Maureen Freely’s illuminating contribution to our volume, “Misreading Orhan Pamuk”, tells of her arguments with Pamuk over including Turkish words “that an English speaker in Turkey would not think to translate […] words like börek, yali and meybane.” Pamuk fears this will render his work “ethnic” or “folkloric.” Meanwhile, börek is what I most often order at a favourite lunch spot in my neighbourhood in New York—and its owners are Israeli, not Turkish. Would it even occur to a translator from the Italian to render pizza as “cheese pie”? Globalisation means we live in a world of polyglossia and that’s nothing new. What’s different is that nowadays English is almost invariably an ingredient in that linguistic stew, wherever one might be. Translators from English aren’t going to alter that by purifying their translations of the language. Alice Kaplan’s essay memorably describes an impasse reached during the translation of her memoir French Lessons. Her French translator promised to make her “a real French girl”, when her book is precisely about a non-French person struggling to learn the language. In the end, the project was abandoned and Kaplan’s memoir has yet to appear in France.

As populations shift and intermingle, writers are increasingly likely to produce texts that are bilingual or multilingual. American English is strongly inflected with Spanish, which means, among other things, that U.S. Latino writers can and do intermingle both languages in their work to a substantial degree (as Forrest Gander notes in his essay on incorporating Spanish into English translations of Mexican poetry). One might imagine this would lead the translators who render U.S. Latino work into other languages, including Spanish, to maintain the internal polyglossia that is crucial to this entire body of writing; English’s status as the most common second language worldwide should make such an approach quite feasible. However, my Latino writer friends tell me that all too often their work is rendered in a linguistically homogenous way that defeats one of its most essential aims: to represent a multilingual world.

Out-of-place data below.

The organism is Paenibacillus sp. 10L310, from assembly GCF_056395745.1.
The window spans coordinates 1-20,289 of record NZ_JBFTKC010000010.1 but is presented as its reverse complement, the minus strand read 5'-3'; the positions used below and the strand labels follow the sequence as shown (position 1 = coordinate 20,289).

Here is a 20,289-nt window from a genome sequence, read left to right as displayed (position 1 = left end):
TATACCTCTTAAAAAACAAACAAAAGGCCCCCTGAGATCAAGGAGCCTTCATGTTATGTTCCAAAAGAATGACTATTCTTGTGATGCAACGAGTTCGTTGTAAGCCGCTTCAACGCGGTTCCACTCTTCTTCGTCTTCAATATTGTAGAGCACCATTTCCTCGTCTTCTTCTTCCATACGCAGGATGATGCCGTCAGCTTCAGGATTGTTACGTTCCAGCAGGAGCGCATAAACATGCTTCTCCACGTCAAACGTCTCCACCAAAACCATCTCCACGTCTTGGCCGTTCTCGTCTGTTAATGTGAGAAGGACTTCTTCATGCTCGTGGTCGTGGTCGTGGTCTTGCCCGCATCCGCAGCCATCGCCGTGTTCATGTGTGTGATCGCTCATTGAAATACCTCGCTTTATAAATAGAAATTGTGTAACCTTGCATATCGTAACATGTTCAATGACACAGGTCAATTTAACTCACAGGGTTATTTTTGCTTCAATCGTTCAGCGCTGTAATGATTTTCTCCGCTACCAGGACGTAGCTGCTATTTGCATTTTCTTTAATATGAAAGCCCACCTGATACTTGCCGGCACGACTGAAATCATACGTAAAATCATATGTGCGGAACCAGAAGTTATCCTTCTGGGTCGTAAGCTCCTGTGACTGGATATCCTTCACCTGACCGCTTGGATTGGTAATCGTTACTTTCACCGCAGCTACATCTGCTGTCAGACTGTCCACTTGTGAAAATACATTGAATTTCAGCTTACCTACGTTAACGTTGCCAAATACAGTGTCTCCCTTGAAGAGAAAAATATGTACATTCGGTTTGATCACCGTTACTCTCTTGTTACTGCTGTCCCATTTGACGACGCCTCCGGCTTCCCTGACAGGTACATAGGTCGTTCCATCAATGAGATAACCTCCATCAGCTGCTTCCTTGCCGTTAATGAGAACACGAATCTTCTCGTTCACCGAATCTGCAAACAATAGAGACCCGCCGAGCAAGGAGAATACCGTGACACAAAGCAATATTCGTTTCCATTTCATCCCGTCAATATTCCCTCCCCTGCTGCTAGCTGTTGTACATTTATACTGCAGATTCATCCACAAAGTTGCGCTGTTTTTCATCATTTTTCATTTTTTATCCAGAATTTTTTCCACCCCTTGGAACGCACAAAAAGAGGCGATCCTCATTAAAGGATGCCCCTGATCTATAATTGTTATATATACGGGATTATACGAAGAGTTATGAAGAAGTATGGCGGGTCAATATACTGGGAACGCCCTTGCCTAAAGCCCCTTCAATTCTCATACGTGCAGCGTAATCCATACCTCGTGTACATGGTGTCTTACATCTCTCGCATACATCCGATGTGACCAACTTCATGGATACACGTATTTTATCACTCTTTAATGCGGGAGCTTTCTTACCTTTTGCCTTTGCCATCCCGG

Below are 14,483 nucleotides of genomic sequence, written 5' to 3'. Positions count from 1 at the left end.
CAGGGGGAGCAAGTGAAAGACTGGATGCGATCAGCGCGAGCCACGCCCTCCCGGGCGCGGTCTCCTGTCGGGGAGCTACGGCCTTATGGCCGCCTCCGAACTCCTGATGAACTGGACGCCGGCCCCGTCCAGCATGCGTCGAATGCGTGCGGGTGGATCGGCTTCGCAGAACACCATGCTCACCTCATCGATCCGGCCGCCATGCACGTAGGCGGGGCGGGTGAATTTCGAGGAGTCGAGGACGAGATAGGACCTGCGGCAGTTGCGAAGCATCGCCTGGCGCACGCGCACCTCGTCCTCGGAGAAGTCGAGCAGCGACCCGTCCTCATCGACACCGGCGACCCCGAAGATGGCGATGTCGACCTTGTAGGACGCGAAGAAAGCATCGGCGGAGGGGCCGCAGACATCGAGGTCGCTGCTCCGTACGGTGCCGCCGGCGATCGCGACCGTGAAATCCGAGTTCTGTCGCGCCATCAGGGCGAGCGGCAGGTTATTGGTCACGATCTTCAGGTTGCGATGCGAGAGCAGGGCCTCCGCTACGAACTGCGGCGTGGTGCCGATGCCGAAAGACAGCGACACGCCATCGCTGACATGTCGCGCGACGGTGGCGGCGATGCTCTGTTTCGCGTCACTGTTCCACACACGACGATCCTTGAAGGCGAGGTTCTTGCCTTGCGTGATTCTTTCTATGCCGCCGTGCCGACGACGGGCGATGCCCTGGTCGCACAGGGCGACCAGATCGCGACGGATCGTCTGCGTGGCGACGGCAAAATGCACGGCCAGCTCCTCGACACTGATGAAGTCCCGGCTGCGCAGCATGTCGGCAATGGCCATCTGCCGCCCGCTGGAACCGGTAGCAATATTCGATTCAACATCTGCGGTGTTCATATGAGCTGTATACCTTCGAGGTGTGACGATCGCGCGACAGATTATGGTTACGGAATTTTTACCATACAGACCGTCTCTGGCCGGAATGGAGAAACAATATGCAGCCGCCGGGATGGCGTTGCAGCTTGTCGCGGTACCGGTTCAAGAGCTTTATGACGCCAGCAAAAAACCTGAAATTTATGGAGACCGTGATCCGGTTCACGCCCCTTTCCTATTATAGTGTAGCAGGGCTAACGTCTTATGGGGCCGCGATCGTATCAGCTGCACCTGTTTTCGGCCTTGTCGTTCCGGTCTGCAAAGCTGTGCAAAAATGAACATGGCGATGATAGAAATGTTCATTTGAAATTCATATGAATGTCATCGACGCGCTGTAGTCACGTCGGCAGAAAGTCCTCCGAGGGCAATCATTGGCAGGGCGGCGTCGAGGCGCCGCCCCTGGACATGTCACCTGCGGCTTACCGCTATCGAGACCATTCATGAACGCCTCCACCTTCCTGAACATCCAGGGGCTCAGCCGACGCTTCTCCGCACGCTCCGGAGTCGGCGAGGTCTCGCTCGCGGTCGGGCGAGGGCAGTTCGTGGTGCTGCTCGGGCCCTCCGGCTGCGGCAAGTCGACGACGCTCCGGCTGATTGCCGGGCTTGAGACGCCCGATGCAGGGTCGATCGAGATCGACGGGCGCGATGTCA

Still, your point is extremely pertinent: polyglossia means different things in different contexts. I’m told that nowadays in Holland, Germany and other Northern European countries, publishers will rush to bring out the translation well before a highly marketable English-language work appears in the original; once the English is out, people won’t buy the translation. Mastery of English is so widespread in some regions that one can imagine a future in which translations from English are deemed unnecessary and cease to exist. In that situation, I can readily imagine a translator adopting a radically domesticating approach, rendering a book into the most intimate, local forms of the target language, stripped of the slightest echo or trace of English—an approach that might make even a Danielle Steel novel interesting to read.

This series forms part of the Oxonian Review‘s special focus on Translation. This piece followed by On Translation II: The World and the Work.

Esther Allen has translated a number of books from Spanish and French including, most recently, José Manuel Prieto’s Encyclopedia of a Life in Russia. She is the editor of the International PEN/Institut Ramon Llull volume on translation and globalization To Be Translated or Not To Be (2007), and directed the Heim Translation Fund of PEN American Center for the first seven years of its existence. In 2006, the French government named her a Chevalier de l’ordre des arts et des lettres. She is an associate professor at Baruch College, City University of New York. She is co-editor, with Susan Bernofsky, of In Translation: Translators on Their Work and What It Means (Columbia, 2013).

Matthew Reynolds teaches at St Anne’s College and in the English Faculty at the University of Oxford. He once laboured to revise an ageing translation of Manzoni’s I promessi sposi and felt he did more harm than good: his interest in translation has, since then, been more readerly than practical. His books of literary history, criticism and theory are The Realms of Verse 1830-1870, The Poetry of Translation: From Chaucer & Petrarch to Homer & Logue, and Likenesses: Translation, Illustration, Interpretation; his novels are Designs for a Happy Home and The World Was All Before Them. He co-ordinates New Grounds for Comparative Criticism, a research network based at Torch.